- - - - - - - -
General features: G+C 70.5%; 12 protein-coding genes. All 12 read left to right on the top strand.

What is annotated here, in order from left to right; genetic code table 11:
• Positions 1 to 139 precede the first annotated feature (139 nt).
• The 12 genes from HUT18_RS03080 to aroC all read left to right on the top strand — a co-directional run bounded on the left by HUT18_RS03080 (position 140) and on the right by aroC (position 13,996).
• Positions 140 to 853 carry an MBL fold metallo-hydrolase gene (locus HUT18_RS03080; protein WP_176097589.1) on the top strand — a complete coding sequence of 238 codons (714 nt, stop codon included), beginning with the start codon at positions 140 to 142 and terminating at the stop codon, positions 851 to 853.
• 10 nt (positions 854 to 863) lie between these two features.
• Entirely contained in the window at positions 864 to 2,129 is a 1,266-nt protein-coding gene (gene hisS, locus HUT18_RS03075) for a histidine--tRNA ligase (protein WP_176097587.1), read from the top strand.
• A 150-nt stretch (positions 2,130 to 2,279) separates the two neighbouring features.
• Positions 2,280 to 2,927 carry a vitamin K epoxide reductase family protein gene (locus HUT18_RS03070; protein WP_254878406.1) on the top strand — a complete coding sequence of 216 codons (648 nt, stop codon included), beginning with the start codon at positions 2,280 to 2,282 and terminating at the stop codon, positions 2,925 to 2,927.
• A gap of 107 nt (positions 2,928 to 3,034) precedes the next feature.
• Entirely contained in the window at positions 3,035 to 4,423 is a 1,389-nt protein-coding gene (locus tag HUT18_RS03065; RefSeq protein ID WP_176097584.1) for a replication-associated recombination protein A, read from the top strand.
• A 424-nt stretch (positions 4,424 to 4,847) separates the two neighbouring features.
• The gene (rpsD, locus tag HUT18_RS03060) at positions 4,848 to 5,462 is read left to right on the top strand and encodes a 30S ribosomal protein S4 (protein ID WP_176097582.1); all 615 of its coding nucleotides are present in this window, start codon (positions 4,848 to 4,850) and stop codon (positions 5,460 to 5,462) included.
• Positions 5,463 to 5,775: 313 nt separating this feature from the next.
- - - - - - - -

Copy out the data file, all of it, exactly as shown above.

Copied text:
General features: G+C 70.5%; 12 protein-coding genes. All 12 read left to right on the top strand.

What is annotated here, in order from left to right; genetic code table 11:
• Positions 1 to 139 precede the first annotated feature (139 nt).
• The 12 genes from HUT18_RS03080 to aroC all read left to right on the top strand — a co-directional run bounded on the left by HUT18_RS03080 (position 140) and on the right by aroC (position 13,996).
• Positions 140 to 853 carry an MBL fold metallo-hydrolase gene (locus HUT18_RS03080; protein WP_176097589.1) on the top strand — a complete coding sequence of 238 codons (714 nt, stop codon included), beginning with the start codon at positions 140 to 142 and terminating at the stop codon, positions 851 to 853.
• 10 nt (positions 854 to 863) lie between these two features.
• Entirely contained in the window at positions 864 to 2,129 is a 1,266-nt protein-coding gene (gene hisS, locus HUT18_RS03075) for a histidine--tRNA ligase (protein WP_176097587.1), read from the top strand.
• A 150-nt stretch (positions 2,130 to 2,279) separates the two neighbouring features.
• Positions 2,280 to 2,927 carry a vitamin K epoxide reductase family protein gene (locus HUT18_RS03070; protein WP_254878406.1) on the top strand — a complete coding sequence of 216 codons (648 nt, stop codon included), beginning with the start codon at positions 2,280 to 2,282 and terminating at the stop codon, positions 2,925 to 2,927.
• A gap of 107 nt (positions 2,928 to 3,034) precedes the next feature.
• Entirely contained in the window at positions 3,035 to 4,423 is a 1,389-nt protein-coding gene (locus tag HUT18_RS03065; RefSeq protein ID WP_176097584.1) for a replication-associated recombination protein A, read from the top strand.
• A 424-nt stretch (positions 4,424 to 4,847) separates the two neighbouring features.
• The gene (rpsD, locus tag HUT18_RS03060) at positions 4,848 to 5,462 is read left to right on the top strand and encodes a 30S ribosomal protein S4 (protein ID WP_176097582.1); all 615 of its coding nucleotides are present in this window, start codon (positions 4,848 to 4,850) and stop codon (positions 5,460 to 5,462) included.
• Positions 5,463 to 5,775: 313 nt separating this feature from the next.